Happy Endings

"Never complain.  Never explain."

I think it's good advice so I've been trying to follow it.  God knows the first half is easy for me, publicly at least.  For years, it was my job to listen and follow through on complaints of patients and families.  It was rewarding and legitimate work.

It also changed something in me that has taken more than a year to get back.  Or perhaps get around.  You see, that constant negativity gets on you.  And then it gets in you.  And eventually it starts to become you.

Or at least it did for me.

So I don't complain, at least in public.  And I avoid hearing other people complain if I can.

Privately? I'm still working on that.

But the second half is a real struggle.  I'm constantly explaining myself.  Justifying myself.  Apologizing for myself.  That's a residual from the job, where I spent my days saying I was sorry, so sorry.  So very, very sorry.

It became a habit.

Tomas hates it.  He reminds me that it makes me sound weak, unsure, unconfident.  Things he reminds me I am not.

Of course, I apologize.

I don't mean to misrepresent myself, I explain.  And so it has gone.  Explaining, justifying, apologizing.

Needless to say, the second half of that advice has been harder.  Especially when I decided to write a book.

And did I mention that I finished?

I did.  I've been cradling that news for three days.  I knew if I started telling people, I'd start saying that it needed to be edited, proofed.  It's my first book, so it's probably pretty shitty.

Explaining, you see.

And then there's the part about it being a romance.

Now, let me interrupt to say I have two confirmed readers of this blog.  One is my brother, who I love as much as any person or thing in this world or the next.  He helped make me what I am.  He taught me to read.  He embedded words and worlds of books with love.

 I write for many reasons.  One of those is my brother.

So it's naturally difficult for me knowing that I just exploded his rectum.

He hates romances.

And it turns out he's not alone.  But first let's take a moment to recap.

After mom died, I quit my job.  I finished school. I looked for a job, disconsolately. And then I sat down to write.  But I've blogged about all that.  I refer you to those posts.  I mean, feel free to read them.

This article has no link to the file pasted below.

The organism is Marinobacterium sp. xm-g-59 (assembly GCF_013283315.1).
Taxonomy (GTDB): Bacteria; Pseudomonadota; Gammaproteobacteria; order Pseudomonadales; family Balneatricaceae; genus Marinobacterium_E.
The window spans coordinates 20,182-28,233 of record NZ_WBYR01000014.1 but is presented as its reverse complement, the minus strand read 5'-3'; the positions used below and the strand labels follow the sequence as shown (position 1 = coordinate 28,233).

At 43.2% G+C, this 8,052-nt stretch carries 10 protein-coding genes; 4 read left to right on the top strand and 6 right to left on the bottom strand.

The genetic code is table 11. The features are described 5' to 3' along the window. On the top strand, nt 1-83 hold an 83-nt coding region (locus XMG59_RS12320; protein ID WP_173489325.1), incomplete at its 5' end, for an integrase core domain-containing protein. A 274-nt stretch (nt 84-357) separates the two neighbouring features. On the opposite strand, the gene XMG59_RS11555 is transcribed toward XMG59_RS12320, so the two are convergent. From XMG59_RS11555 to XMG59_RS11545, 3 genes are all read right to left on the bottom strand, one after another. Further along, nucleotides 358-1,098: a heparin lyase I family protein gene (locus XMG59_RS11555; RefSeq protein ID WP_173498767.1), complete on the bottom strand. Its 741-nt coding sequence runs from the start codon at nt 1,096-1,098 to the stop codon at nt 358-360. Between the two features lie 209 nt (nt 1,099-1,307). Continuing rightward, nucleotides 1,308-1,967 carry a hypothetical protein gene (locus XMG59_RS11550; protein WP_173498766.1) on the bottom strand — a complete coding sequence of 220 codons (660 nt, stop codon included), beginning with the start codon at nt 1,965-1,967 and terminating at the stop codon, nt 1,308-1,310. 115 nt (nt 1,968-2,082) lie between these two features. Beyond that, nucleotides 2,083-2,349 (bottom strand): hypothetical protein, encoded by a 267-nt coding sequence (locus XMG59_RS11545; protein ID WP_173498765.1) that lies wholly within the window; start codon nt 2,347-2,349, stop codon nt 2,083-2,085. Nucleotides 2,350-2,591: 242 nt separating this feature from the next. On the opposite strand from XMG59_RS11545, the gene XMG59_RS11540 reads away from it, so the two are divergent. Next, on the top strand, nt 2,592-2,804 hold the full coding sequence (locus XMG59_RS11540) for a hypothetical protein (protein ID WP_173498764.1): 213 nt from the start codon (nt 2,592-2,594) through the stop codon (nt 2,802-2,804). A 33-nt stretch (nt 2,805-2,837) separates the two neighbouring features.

In the meantime, I would occasionally see past co-workers, past fellow students.  I would update them.  Yes, I quit.  Yes, Mom died.  Yes, I graduated.  No, I wasn't currently searching for a job.

I was writing.

Obviously, people thought I'd had a complete nervous breakdown.

After the initial shock, the gentle pats on the arm, the question would come, it would always come, no matter how dreaded.

"And what are you writing?"

At first, I was naively honest.


And if you've never seen the exact expression someone might have if you were to throw a big bag of shit in their face, then I invite you to try this game at your next dinner party.

No, apparently not everyone likes romance.

But, many do!  And so the explaining began.  It's the highest grossing genre in book sales.  It's surprisingly open to new authors with many publishers accepting unsolicited manuscripts.  Writers join a community with support and transparency.  Education is abundant and accessible!  Oh, and I read it!  Yes, I do.

Blah, blah, blah.

Most of the time, the expressions just went from outright revulsion to patronizing condescension.

"I prefer literary fiction."

Well, fuck.

So, I started to become coy.  "I write about love."  That's advice I took from an Iowa Writer's Workshop video on how to write fiction.  You know, it worked.  It shuts down the whole conversation.

Oddly, no one tries to talk you out of writing about love.  Just romance.

In the meantime, I was writing that romance.  And it was hard, much harder than I'd ever imagined it would be.  I suppose, if I'm honest, I was as guilty as the next person thinking it would be easy to write one.  It wasn't.  I doubt it will be any easier selling it.  Or writing the next one.  But that's what I'll be doing.

Because as I finished, I realized something.  I was my own worst detractor. I mean, I'm still not sure how my brother is going to take it. But I figure he has some time to adjust to the idea while he figures out how to get that rectum fixed.

(I love you, Bub.  Forgive me.)

Wait, did I mention I wrote a book?  I wrote a fucking book.

I'm proud of that.  I'm proud of the discipline I had to learn and practice to finish.  It turns out I'm even proud of the fact that it's a romance.

You see, right after I stopped being embarrassed and ashamed, I realized I was the only real obstacle.    What's love but man's greatest emotion?  Those lucky enough are bred and birthed into it.  We can be driven to the greatest highs or plunged into the deepest lows by it. Worse, we can become numbed without it.   We can be redeemed or betrayed by it.

I chose to be healed by it.

It turns out I was the one that needed a happy ending, so I wrote one.  And I think that's really the only explanation I ever needed to give.

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